Metascore
97

Universal acclaim - based on 13 Critics

Critic score distribution:
  1. Positive: 13 out of 13
  2. Mixed: 0 out of 13
  3. Negative: 0 out of 13
  1. No matter how many heists you've seen, how many gangs you've watched fall apart or how many aging crooks you've seen walk up a mean street to a violent destiny, Rififi never loses its ruthless grace and force.
  2. Among the picture's many surprises is a superb robbery scene filmed in a near-total silence that contrasts exhilaratingly with the noisy flamboyance of more recent films in this venerable genre.
  3. The new print does justice to Philippe Agostini's splendidly atmospheric cinematography.
  4. A sweaty-browed exercise in precision filmmaking, but one that doesn't cheat you with wisps of tension and the pretense of attitude.
  5. Reviewed by: Jay Carr
    100
    It's terse, atmospheric, fatalistic, with vertiginous camera angles and edits offsetting its gray documentary flatness.
  6. 100
    Rififi, with its stark visuals, dark humor and constrained performances, earned Dassin the Best Director nod at the Cannes Film Festival and a secure place in film history.
  7. Reviewed by: Frank Lovece
    100
    Manages to inject more than a little humor into this tension-filled genre classic.
  8. The granddaddy of all caper/heist movies. The work that defined the genre for the subsequent four decades of filmmakers, none of whom was able to surpass it for style or suspense.
  9. It becomes as savage as ''Reservoir Dogs,'' ''The Killing,'' or any of the other dozens of films over which it still casts a shadow.
  10. 100
    But the human elements -- jealousy, anger, weakness, fortitude, loyalty, vengeance and honor, all acted out by a resolutely realistic cast -- make the movie extraordinary.
  11. 100
    One of the great crime thrillers, the benchmark all succeeding heist films have been measured against, it's no musty museum piece but a driving, compelling piece of work, redolent of the air of human frailty and fatalistic doom.
  12. 90
    A vivid exercise in hokum that more or less invented the idea of French film noir...and not just for Americans.
User Score
8.5

Universal acclaim- based on 24 Ratings

User score distribution:
  1. Positive: 8 out of 9
  2. Mixed: 0 out of 9
  3. Negative: 1 out of 9
  1. Sep 29, 2010
    8
    "Rififi" is often considered the landmark film that modernized heist movies, and it shines brilliantly as a suave, sexy crime noir (that happens to be French). There are flashes of expressionism throughout - the tantalizing 'Rififi' nightclub song sequence and the shadowy night shots, but the classic quick-slung dialogue and refined criminal setting really give the movie its stride. Of course, it would be impossible to review this movie without mentioning the heist - a complex suspense sequence that takes up a full 28 minutes of running time and has no audio other than the slightest tap of a hammer or patter of a footstep. You can hear your own heartbeat race as each new step of their setup is revealed, bringing a new fear that it won't work or they may be discovered. Even though they carry the stride of first-class cons (they break into the jewelry store wearing complete suits), the characters express both confidence and doubt in their maneuvers, making every second of the continuity exhilarating. When it is finally over, you breathe a sigh of relief for these guys. Even though the heist is the pinnacle of the film, it only takes place halfway through. The second half is a moralist plug that chronicles the downfall of the cons after their perfect crime. Though it has some great scenes and completes the circle of development of each of the characters, it feels like the movie blew off most of its steam by the end. Even though the tension has all but left, there is a strange sense of loss seeing all the characters you cheered for in the first half take their inevitable fall. It's a classic tale, but told with complexity and craft that was completely new for its time, and served as a basis for every other heist-crime movie, from "Reservoir Dogs" to "Ocean's Eleven." Full Review »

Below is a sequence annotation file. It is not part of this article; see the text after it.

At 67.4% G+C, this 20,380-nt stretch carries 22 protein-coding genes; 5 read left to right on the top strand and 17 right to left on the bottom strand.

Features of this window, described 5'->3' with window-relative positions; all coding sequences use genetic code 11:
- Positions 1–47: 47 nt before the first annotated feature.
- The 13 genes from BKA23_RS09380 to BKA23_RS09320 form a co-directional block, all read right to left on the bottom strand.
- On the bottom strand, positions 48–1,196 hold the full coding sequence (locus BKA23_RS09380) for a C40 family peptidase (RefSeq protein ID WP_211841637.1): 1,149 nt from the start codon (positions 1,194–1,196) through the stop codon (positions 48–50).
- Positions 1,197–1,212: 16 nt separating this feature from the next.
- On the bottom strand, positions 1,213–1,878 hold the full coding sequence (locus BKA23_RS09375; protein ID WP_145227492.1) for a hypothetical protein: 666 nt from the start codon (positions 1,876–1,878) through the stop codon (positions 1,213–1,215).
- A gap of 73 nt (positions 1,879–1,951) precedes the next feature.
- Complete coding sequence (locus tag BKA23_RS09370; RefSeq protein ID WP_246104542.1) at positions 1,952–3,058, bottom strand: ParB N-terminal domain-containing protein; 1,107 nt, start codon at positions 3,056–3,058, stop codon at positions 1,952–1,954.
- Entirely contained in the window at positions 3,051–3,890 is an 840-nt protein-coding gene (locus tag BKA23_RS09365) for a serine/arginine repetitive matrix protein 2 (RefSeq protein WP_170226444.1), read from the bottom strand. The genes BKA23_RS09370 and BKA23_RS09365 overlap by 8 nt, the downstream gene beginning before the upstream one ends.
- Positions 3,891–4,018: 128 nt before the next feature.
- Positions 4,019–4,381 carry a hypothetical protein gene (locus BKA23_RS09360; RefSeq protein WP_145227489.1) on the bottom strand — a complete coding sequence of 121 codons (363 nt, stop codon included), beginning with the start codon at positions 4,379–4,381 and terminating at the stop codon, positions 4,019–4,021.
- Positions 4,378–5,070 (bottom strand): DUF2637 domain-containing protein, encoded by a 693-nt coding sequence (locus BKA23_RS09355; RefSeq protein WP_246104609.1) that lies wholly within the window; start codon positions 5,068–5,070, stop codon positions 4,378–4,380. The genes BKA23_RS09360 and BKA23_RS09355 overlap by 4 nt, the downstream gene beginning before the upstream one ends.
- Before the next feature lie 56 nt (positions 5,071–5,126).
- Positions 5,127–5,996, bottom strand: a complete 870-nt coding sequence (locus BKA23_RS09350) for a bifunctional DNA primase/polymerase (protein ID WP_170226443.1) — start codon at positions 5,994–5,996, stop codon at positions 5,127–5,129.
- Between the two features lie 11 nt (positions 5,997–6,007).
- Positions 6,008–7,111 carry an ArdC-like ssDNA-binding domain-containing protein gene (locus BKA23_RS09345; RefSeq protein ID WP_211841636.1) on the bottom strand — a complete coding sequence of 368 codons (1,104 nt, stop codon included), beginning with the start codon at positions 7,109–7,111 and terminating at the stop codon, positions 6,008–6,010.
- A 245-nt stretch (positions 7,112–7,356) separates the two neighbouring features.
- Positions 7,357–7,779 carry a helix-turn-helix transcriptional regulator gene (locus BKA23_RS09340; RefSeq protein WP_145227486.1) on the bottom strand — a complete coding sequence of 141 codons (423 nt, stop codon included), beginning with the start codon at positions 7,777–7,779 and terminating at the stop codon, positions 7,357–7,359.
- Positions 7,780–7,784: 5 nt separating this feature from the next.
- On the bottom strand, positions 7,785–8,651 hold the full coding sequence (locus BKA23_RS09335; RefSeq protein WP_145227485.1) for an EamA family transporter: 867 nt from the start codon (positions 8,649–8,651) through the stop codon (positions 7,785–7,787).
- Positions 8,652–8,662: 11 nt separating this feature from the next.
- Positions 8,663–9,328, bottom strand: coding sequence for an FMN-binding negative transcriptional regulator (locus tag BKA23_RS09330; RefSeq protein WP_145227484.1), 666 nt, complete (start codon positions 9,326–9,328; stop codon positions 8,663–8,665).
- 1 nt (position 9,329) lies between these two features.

2. Feb 10, 2014
    6
    If you like heist films that are filled with suspense and action then you’ll love the French film, Rififi. The film is about an aging gangster called Tony le Stephanois (Jean Servais) who reluctantly decides to team with 2 of his friends and a safecracker, called Cesar (Jules Dassin), and do one last job after he’s just been released from a five-year prison sentence. But the heist isn’t easy, the hardness of the job is particularly emphasised when Tony shows how sensitive the alarm system in jewellery shop, they plan to rob, is. Overall most of the film kept me interested right up until the last minute. But scenes in the film were a bit slow and seemed unrelated to the rest of the movie. And I think these scenes made the film too long and they should have been shortened down or deleted altogether. I also think the film title is poorly chosen.
    On the other hand most of the film was filled with action and suspense, my favourite scene in the film is the heist which had me sitting on the edge of my seat and hoping that the alarm wouldn’t go off. Shortly after this scene the film also kept me interested by showing that the robbers weren’t safe even after the heist seemed to be successful. The film also got me interested at the beginning by showing Tony as a frail character who had just been released from a five-year prison sentence. This got me interested because it made me think that he may be too old and too weak to rob a jewellery shop with a very complicated alarm system.
    I would recommend this film to anyone who is interested in Heist film that are filled with suspense and action and I would rate it 6 out of 10.
    Full Review »